Leica and the Big Shutter Speed Dial Reversal

Leica is a funny camera brand. For many reasons. But one of the reasons is the company’s vehement refusal to make significant changes to their products in any conventional amount of time. Often, no matter how much people complain or demand change, Leica model after Leica model remain nearly identical to the previous, sporting only very nuanced, deliberate, incremental updates.

And because Leica photographers have grown accustom to and content with this snail pace of evolution, some folks completely lose their minds at those pivotal moments when certain changes are finally made.

A great example is the Leica M5 of 1971. It was the most technologically advanced and arguably smartest camera design that Leica rolled out since the 1954 M3 and the 1925 Leica I. But the M5 was so wildly unpopular due to numerous deviations from the original Leica rangefinder style that it nearly took the company bankrupt and spawned a revision to the previous M4 model to tide photographers over until the release of the M6 in 1984 could put everything back on track again.

I’d like to talk about another head-spinning change that Leica sort of flip-flopped on before committing to – the reversal of the direction of the rotation of the shutter speed dial.

From 1925 to 1998, the shutter speed dial on all Leica cameras was about the same diameter (except the M5) and rotated clockwise to faster speeds. On knob-wind Leicas, the photographer has to advance the film, pull the SS dial up with the thumb and forefinger, rotate it to the desired position and drop it back down to lock in the speed. With M rangefinders, the SS no longer needed to be lifted up and dropped down but is usually still operated with thumb and forefinger. It’s a little cumbersome to make this adjustment while keeping ones eye on the viewfinder. So you’ll often see film photographers dropping the camera down off their face, looking at the SS dial, changing it and then putting the camera back to their eye. Not just Leica, but nearly all fully manual 35mm cameras.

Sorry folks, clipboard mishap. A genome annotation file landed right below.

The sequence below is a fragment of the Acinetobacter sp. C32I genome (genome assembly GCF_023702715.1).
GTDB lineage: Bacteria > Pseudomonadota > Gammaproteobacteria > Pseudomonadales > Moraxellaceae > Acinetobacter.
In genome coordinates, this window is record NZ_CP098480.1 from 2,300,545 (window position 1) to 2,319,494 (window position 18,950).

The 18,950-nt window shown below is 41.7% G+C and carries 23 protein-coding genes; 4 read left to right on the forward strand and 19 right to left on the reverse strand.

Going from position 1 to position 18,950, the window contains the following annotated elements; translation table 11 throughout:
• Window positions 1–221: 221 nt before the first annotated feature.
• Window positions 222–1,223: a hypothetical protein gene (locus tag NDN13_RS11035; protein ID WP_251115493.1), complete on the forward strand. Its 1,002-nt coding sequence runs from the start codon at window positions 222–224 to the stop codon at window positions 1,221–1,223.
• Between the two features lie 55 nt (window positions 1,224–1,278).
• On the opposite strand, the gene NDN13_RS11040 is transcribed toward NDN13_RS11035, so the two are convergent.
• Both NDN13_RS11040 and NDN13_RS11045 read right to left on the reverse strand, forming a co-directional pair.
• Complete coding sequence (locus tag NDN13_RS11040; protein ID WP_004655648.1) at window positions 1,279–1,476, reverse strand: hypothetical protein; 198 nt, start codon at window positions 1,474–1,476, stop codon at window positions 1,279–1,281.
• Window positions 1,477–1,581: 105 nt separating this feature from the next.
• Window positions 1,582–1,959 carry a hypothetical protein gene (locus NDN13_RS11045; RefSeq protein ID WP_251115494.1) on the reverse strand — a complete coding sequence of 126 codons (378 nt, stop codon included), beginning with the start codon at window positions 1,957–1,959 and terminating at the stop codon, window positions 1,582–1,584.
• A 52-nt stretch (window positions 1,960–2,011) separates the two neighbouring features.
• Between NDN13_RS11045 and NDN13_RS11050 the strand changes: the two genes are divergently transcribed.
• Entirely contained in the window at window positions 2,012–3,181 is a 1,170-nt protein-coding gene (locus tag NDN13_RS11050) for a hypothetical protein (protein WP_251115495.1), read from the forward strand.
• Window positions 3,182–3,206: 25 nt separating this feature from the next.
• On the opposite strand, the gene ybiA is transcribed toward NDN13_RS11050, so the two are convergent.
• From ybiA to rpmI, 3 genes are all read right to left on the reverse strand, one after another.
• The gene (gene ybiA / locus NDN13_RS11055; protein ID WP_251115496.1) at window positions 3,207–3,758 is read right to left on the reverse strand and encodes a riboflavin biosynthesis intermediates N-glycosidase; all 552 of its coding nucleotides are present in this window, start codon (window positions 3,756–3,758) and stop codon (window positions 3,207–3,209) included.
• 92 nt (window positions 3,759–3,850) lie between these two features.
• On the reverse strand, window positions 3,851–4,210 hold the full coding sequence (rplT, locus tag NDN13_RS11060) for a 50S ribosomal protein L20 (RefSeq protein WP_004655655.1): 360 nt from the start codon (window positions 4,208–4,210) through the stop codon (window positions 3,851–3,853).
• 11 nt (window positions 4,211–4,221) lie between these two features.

1999 Leica M6 TTL

Then came the M6 TTL of 1998 and M7 of 2002. The shutter speed dials on these otherwise conventional-looking Leica M bodies were larger, similar to the M5 in concept. The larger diameter made the SS dial flush with the front panel of the camera, allowing the photographer to adjust speeds with the forefinger only, without any need to remove the eye from the finder. Not only this but the direction of the shutter speed dial was reversed for the first time since the Leica was created. Rotation was now clockwise to slower speeds.

This change took place over two decades ago and some photographers are STILL complaining about it. People complained about it so much that when the successors of the M7, the MP and M-A were designed, Leica restored the size and direction of the shutter speed dials to their previous convention.

So why did Leica do this, and why should we care?

It was all in service to another mind-blowing change to Leica cameras – the light meter.